[S. Bear Bergman. The Nearest Exit May Be Behind You. Vancouver: Arsenal Pulp Press, 2009.]
The personal essay is a form of writing that is underrated by many on the left, except perhaps in some feminist contexts. It is a form that starts very explicitly from where the author stands, and involves looking at some aspect of the path s/he has followed to get there, some feature of the social landscape that surrounds, or something similar -- peering out from a definite location and making a report of what can be seen and heard and felt that includes not just those observations but self and some account of the meaning of those observations for self.
I think maybe what keeps many from giving the personal essay form the respect it deserves is a need to believe that a piece of writing should have all the answers, or at least that it theoretically can -- that having all the answers is something worth aspiring to for a particular piece of writing or writer (or political tendency). Many also feel that the answers we strive for should be ones that make concrete locations of writers and readers irrelevant or anyway not very interesting. Instead, we could deliberately approach the world as something that must be understood by assembling a patchwork of different knowledge assembled in different places and in different ways, different accounts of how the lives of others are socially organized and different explanations for why and how that happens. The act of assembly would particularly require doing the work of connecting where we sit with where others sit, our analysis with the different analyses that they advance. (Note that this still involves evaluation and active work to determine what to take up, what to modify, what to discard, and is not the simplistic relativism some might accuse.) If this, rather than the sort of epistemological pugilism endemic in Marxist sects and graduate school, is taken as the basic mode of relating to other people, other knowledge, and the world, the personal essay suddenly becomes much more significant. It goes from being woefully inadequate to developing any 'serious' understanding of the world, whatever that means, to a source of raw materials that is not just useful and interesting but, depending on the skills of the writer, entertaining and fun and moving as well. At its best, the personal essay models a particular kind of socially engaged self-reflection. It provides analytical tools, and smoothly weaves in other kinds of knowledge with its insightfully deployed personal experience.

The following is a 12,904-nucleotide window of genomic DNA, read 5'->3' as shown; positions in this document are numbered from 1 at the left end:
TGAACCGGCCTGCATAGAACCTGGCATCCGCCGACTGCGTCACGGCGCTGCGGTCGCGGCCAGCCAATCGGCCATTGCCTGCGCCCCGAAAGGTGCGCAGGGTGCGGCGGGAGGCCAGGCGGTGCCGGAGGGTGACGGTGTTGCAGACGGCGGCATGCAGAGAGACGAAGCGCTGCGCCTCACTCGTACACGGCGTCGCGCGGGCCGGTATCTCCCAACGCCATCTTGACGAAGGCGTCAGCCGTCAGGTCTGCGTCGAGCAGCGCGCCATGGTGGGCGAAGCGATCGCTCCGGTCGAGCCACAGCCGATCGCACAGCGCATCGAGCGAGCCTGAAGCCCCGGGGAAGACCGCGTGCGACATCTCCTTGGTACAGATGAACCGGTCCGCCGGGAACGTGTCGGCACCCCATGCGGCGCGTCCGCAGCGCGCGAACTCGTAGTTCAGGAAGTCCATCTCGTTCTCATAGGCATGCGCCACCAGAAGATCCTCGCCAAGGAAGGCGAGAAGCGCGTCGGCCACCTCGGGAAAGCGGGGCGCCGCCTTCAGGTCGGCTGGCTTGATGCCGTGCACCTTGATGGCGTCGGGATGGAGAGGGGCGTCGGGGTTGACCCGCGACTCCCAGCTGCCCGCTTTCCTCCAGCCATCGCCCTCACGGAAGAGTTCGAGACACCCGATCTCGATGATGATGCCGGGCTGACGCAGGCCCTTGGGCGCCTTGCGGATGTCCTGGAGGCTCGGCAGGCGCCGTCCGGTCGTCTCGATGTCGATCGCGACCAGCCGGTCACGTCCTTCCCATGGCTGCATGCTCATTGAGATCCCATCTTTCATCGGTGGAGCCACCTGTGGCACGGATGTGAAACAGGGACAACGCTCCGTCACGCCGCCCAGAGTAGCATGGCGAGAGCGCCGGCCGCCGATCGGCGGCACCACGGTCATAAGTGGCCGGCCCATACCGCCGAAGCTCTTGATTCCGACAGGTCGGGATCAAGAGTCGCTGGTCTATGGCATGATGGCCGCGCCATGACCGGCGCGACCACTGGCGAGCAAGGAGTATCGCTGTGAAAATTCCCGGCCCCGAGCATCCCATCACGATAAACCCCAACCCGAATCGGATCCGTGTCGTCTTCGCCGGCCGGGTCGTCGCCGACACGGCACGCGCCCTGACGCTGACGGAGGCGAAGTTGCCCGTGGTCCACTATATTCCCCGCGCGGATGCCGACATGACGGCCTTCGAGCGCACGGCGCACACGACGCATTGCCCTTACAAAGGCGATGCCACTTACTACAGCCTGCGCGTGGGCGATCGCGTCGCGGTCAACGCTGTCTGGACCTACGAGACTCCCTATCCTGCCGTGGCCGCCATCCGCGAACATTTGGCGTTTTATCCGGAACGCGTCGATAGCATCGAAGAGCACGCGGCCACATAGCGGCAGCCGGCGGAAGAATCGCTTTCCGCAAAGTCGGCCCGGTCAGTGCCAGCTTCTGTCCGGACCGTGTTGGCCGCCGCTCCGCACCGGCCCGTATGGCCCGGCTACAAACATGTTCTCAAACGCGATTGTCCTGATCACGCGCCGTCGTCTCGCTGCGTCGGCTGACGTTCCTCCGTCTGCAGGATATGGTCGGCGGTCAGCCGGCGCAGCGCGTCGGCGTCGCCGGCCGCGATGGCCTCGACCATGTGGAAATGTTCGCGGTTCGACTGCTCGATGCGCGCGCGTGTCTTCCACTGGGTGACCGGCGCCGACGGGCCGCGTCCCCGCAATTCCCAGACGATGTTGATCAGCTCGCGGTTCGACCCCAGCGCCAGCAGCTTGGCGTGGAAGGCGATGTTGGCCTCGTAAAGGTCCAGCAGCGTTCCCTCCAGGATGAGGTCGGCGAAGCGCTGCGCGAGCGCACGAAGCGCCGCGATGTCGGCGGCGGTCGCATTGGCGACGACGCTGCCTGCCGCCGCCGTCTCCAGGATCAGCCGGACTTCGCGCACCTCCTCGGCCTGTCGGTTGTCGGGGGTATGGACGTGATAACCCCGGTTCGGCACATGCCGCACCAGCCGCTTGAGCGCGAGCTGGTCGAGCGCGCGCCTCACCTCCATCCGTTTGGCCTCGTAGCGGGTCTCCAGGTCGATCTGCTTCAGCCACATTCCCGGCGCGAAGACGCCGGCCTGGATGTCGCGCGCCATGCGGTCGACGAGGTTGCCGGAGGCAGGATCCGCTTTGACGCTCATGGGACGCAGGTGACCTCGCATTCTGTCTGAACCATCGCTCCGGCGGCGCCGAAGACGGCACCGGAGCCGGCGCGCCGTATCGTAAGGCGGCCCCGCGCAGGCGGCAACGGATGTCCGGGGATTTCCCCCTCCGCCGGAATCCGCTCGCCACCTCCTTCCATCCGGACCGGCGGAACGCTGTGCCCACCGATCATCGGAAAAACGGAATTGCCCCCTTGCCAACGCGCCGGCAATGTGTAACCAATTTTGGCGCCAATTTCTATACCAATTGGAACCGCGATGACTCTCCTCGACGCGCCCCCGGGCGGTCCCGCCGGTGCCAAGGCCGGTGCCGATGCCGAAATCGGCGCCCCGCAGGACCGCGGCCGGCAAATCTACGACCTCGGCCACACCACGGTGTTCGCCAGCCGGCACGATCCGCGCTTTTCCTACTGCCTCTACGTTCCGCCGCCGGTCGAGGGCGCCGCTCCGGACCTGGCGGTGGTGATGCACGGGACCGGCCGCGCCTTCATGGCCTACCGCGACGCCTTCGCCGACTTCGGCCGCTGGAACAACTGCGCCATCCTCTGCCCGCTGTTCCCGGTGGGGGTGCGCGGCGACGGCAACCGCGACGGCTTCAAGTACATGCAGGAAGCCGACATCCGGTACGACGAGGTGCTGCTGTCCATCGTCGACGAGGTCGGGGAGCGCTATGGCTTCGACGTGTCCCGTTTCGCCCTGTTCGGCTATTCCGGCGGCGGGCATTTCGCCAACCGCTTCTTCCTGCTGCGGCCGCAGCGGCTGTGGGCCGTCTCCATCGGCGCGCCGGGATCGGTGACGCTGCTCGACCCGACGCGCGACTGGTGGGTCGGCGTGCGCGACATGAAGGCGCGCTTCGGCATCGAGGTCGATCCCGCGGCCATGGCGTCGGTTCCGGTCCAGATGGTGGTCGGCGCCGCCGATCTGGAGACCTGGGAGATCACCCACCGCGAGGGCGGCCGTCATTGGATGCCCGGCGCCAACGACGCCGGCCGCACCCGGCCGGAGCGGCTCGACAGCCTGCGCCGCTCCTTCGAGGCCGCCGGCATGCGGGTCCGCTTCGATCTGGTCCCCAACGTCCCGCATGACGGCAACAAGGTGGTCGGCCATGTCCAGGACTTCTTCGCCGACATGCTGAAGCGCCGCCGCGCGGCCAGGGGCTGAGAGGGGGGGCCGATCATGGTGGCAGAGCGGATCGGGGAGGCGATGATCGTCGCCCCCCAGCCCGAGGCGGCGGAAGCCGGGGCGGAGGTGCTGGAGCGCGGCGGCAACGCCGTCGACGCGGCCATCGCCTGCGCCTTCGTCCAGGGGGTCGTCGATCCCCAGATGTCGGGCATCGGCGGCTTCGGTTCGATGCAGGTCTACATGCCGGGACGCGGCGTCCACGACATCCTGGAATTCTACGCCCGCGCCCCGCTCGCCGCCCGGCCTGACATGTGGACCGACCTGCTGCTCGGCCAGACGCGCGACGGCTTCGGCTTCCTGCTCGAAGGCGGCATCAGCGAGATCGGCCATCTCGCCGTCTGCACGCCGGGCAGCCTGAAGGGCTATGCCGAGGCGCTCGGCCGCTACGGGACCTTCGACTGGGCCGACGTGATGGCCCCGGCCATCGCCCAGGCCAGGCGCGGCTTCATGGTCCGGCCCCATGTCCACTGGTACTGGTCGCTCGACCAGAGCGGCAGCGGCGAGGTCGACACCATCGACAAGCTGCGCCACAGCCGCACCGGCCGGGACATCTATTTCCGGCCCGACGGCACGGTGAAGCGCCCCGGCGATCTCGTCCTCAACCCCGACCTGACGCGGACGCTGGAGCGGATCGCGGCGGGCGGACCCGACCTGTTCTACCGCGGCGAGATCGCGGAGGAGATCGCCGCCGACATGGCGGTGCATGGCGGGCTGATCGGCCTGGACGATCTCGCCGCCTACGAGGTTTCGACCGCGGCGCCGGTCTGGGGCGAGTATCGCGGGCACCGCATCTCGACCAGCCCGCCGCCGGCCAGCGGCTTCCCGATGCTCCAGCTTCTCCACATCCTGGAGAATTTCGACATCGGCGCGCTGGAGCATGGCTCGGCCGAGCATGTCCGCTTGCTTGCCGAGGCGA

Thankfully, Bear Bergman is very skilled. In this slim collection of essays he packs a range of forms and tones, from the one-paragraph anecdote to longer essays both light and serious, reflecting on his experiences as a white Jewish transguy born and raised in the northeastern United States and now living in Canada. He covers all sorts of interesting ground. He reflects in several pieces on the intersection of Jewishness and both masculinity in general and transmasculinity (and queerness) specifically. Some pieces focus on very specific moments, like a reflection on stopping to offer roadside assistance to a couple having car trouble. Others focus on themes, particularly aspects of trans experience that have to do with classification, regulation, and authenticity. He writes, all starting from but not limited by experience, about the dangers to transfolk in having to engage with hostile medical professionals; about the joys and challenges of trans and queer family-making; about questions of bureaucracy, love, and trans visibility. Given my own recent interest in the topic, I was particularly excited to find an essay on shame. Even though the piece focused quite a bit on flavours of shame that aren't part of my experience, his smooth, story-telling style sparked a strong sense of connection in me.
So read this book for the political education. Read it to be entertained. Read it to be inspired into new ways of reflecting on your own experiences, and new ways of connecting your life to the lives around you.
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